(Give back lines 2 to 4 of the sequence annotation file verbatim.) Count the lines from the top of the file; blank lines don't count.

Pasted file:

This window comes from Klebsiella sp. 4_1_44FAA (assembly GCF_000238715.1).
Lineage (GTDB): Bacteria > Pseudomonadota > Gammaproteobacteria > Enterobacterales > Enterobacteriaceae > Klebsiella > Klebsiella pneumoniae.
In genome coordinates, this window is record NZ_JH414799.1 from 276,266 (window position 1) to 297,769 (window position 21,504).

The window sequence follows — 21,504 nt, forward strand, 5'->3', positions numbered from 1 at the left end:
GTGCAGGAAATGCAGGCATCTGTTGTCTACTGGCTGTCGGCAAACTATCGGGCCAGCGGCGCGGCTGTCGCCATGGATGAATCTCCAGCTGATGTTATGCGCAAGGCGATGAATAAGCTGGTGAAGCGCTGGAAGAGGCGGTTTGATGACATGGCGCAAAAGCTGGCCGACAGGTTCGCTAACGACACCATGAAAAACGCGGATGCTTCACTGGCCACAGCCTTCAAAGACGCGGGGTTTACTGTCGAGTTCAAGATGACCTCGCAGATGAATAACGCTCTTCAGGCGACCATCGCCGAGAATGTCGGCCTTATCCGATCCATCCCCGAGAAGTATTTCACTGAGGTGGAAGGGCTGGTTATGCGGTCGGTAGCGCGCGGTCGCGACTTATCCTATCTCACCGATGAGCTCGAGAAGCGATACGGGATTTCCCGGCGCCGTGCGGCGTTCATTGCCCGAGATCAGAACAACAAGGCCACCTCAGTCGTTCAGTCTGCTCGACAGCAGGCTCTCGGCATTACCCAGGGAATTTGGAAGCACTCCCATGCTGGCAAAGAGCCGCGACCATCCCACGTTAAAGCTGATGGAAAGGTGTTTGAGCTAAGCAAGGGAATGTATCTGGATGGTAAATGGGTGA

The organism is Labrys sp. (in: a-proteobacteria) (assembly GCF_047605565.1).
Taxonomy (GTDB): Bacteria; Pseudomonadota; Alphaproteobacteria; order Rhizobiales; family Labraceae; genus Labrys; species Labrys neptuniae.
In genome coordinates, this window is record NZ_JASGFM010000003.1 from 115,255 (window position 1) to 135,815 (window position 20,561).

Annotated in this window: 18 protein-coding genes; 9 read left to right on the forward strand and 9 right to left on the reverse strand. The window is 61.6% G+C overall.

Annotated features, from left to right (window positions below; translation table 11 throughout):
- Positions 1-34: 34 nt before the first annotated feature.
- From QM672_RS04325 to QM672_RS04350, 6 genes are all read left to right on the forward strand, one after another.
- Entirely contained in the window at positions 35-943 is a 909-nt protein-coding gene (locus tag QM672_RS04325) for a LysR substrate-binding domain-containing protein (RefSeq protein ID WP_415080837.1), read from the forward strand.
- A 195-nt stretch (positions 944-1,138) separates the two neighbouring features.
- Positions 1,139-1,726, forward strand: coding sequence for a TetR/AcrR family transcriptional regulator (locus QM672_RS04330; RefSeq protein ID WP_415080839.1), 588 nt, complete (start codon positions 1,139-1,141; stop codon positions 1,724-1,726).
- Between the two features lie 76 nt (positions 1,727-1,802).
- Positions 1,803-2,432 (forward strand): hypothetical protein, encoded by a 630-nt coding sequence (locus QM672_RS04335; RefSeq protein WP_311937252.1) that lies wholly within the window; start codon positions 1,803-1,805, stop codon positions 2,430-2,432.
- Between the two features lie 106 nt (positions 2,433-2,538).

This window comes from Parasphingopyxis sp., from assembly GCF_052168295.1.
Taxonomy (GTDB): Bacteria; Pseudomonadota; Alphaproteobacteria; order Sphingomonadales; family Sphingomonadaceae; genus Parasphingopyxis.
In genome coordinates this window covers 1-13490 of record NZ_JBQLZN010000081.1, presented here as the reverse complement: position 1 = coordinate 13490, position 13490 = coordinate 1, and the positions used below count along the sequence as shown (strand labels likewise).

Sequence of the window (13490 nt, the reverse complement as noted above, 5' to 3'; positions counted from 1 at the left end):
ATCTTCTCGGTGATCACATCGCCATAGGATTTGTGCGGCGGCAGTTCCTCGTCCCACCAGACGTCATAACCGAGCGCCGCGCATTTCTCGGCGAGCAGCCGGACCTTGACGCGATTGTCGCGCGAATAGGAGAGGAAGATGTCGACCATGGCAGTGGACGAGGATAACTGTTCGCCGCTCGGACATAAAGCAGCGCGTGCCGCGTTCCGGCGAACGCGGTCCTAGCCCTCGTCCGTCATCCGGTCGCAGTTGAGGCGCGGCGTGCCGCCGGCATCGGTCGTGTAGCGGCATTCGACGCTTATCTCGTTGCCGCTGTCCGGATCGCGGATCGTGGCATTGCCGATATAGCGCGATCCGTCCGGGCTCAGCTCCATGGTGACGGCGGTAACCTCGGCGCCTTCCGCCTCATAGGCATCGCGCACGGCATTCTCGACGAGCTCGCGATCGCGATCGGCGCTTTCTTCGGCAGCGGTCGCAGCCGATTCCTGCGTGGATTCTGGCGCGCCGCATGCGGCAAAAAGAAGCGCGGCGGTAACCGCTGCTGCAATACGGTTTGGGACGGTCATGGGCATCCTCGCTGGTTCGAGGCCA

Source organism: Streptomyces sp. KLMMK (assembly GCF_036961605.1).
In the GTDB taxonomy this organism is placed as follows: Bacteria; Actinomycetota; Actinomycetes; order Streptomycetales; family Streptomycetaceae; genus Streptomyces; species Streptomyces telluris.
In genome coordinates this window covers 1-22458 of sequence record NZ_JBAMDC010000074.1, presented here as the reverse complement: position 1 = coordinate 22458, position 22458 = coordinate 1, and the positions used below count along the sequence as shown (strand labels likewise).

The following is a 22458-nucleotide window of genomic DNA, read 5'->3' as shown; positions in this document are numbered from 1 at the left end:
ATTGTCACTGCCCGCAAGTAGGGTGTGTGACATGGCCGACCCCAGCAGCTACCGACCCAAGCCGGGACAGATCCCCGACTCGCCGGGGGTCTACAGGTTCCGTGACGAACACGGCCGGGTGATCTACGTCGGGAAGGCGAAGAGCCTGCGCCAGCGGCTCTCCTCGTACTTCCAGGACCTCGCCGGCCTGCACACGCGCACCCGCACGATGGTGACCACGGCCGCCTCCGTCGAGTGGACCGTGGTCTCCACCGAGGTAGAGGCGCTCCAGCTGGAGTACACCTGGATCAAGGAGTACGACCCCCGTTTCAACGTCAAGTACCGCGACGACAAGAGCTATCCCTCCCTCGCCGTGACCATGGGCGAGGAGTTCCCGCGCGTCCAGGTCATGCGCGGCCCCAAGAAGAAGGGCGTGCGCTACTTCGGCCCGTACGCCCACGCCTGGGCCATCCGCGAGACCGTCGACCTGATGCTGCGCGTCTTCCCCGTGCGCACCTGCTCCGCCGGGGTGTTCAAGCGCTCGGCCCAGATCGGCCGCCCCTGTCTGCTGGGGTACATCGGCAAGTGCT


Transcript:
Lineage (GTDB): Bacteria > Pseudomonadota > Gammaproteobacteria > Enterobacterales > Enterobacteriaceae > Klebsiella > Klebsiella pneumoniae.
In genome coordinates, this window is record NZ_JH414799.1 from 276,266 (window position 1) to 297,769 (window position 21,504).

The window sequence follows — 21,504 nt, forward strand, 5'->3', positions numbered from 1 at the left end: